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Important coronary risk factors 1 Existing vascular disease (coronary, cerebral or peripheral) 2 Age 3 Dyslipidaemia 4 Smoking 5 Family history 6 Hypertension 7 Male sex/hormonal factors 8 Diabetes 9 Renal impairment 10 Obesity 11 Inactivity 12 Thrombogenic factors 13 Other dietary factors 14 Homocystinaemia 15 Psychological factors 16 Elevated hsCRP 17 Abnormal CT calcium score/coronary angiogram 18 Left ventricular hypertrophy (hypertensive patients) 19 Abnormal
THE CARDIOLOGY CLINICS IN BANGALORE Important coronary risk factors 1 Existing vascular disease (coronary, cerebral or peripheral) 2 Age 3 Dyslipidaemia 4 Smoking 5 Family history 6 Hypertension 7 Male sex/hormonal factors 8 Diabetes 9 Renal impairment 10 Obesity 11 Inactivity 12 Thrombogenic factors 13 Other dietary factors 14 Homocystinaemia 15 Psychological factors 16 Elevated hsCRP 17 Abnormal CT calcium score/coronary angiogram 18 Left ventricular hypertrophy (hypertensive patients) 19 Abnormal
HEART SPECIALISTS IN HEBBAL BANGALORE Important coronary risk factors 1 Existing vascular disease (coronary, cerebral or peripheral) 2 Age 3 Dyslipidaemia 4 Smoking 5 Family history 6 Hypertension 7 Male sex/hormonal factors 8 Diabetes 9 Renal impairment 10 Obesity 11 Inactivity 12 Thrombogenic factors 13 Other dietary factors 14 Homocystinaemia 15 Psychological factors 16 Elevated hsCRP 17 Abnormal CT calcium score/coronary angiogram 18 Left ventricular hypertrophy (hypertensive patients) 19 Abnormal
HEART SPECIALISTS IN HEBBAL BANGALORE Important coronary risk factors 1 Existing vascular disease (coronary, cerebral or peripheral) 2 Age 3 Dyslipidaemia 4 Smoking 5 Family history 6 Hypertension 7 Male sex/hormonal factors 8 Diabetes 9 Renal impairment 10 Obesity 11 Inactivity 12 Thrombogenic factors 13 Other dietary factors 14 Homocystinaemia 15 Psychological factors 16 Elevated hsCRP 17 Abnormal CT calcium score/coronary angiogram 18 Left ventricular hypertrophy (hypertensive patients) 19 Abnormal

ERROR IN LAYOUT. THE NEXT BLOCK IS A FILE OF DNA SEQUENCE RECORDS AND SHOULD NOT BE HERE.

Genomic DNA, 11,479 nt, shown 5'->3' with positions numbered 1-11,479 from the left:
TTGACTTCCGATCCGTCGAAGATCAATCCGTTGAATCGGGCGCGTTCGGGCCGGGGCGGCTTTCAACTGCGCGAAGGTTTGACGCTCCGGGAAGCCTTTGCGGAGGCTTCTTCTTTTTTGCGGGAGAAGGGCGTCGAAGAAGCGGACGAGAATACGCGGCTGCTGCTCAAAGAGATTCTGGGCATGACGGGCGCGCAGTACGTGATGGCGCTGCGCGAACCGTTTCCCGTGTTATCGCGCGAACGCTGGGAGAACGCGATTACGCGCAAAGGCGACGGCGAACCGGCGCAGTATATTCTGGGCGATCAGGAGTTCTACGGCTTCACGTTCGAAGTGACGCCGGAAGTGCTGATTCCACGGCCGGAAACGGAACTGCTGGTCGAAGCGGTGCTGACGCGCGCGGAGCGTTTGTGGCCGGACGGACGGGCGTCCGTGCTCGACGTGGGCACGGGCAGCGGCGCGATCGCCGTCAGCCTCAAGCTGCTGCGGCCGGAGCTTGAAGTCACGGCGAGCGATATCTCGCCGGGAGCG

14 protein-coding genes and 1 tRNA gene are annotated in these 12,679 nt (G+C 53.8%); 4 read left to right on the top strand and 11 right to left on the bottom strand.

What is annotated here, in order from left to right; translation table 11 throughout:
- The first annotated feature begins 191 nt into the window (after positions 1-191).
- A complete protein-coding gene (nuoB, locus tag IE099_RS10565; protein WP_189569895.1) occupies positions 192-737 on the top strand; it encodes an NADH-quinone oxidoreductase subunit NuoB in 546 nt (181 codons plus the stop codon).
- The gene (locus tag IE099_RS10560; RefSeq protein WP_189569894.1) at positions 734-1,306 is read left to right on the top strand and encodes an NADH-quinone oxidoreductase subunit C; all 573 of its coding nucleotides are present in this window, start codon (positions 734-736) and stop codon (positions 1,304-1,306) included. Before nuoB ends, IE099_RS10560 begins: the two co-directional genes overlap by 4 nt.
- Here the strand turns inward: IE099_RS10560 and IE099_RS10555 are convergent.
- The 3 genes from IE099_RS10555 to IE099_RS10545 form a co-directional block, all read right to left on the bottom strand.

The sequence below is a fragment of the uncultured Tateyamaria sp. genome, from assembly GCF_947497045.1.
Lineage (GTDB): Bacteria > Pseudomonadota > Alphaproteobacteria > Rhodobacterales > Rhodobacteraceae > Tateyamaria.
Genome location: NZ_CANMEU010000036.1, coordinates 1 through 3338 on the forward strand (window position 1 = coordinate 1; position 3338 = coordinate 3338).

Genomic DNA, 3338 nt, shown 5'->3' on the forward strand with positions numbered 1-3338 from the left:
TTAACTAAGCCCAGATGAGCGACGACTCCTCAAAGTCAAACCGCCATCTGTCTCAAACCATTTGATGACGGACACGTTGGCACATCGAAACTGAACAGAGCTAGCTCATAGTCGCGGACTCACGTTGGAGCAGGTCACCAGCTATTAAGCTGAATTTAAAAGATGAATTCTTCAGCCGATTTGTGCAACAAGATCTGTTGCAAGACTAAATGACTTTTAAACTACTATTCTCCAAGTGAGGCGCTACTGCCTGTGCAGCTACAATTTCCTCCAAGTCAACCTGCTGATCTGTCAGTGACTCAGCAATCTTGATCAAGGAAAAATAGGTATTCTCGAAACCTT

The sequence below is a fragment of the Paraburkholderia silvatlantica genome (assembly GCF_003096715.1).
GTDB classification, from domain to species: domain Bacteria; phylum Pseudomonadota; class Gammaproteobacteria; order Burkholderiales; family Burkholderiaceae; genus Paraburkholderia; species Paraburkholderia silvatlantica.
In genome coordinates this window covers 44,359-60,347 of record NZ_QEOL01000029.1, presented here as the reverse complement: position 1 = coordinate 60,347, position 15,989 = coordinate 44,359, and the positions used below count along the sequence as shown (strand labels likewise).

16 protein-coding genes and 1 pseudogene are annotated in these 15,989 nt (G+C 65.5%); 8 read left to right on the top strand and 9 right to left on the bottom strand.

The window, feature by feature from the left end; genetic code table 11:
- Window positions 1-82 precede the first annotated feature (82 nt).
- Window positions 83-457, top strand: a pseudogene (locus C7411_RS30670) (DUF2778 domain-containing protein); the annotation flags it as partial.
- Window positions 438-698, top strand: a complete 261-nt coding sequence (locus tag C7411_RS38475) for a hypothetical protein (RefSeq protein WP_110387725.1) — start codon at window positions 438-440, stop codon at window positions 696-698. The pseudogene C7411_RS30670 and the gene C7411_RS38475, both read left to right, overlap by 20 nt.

HEART SPECIALISTS IN YELAHANKA NEW TOWN BANGALORE Triglycerides The independent effect of triglyceride levels is weak, and high triglyceride levels are often associated with other risk factors (e.g. low HDLs). Secondary causes of high triglycerides are common and confuse the picture, as does the fact that serum levels can vary greatly with fasting and recent alcohol intake. The combination of high triglycerides and elevated LDL (combined dyslipidaemia) is associated with a marked increase in coronary disease risk. Isolated extremely high triglycerides (greater than 15 mmol/L) are a risk factor for pancreatitis rather than vascular disease. Modest elevations of triglycerides can usually be managed by weight control, a reduction in alcohol consumption and changes in medication. Table 1.5 Factors that affect HDL levels Factors that increase HDL levels Factors that reduce HDL levels 1 Oestrogen 2 Exercise 3 Small amounts of alcohol (10–20 g per day in men) 1 Smoking 2 Obesity 3 Inactivity 4 Hypothyroidism 5 Postmenopausal state 6 Beta-blockers Table 1.6 Factors that increase triglyceride levels 1 Obesity 2 Alcohol 3 Diabetes 4 Oestrogen (including HRT in 20% of users) 5 Diuretics 6 Beta-blockers 7 Secondary causes: • Cushing’s syndrome • acromegaly • uraemia • acute hepatitis 8 High triglycerides and low HDLs are associated with insulin resistance
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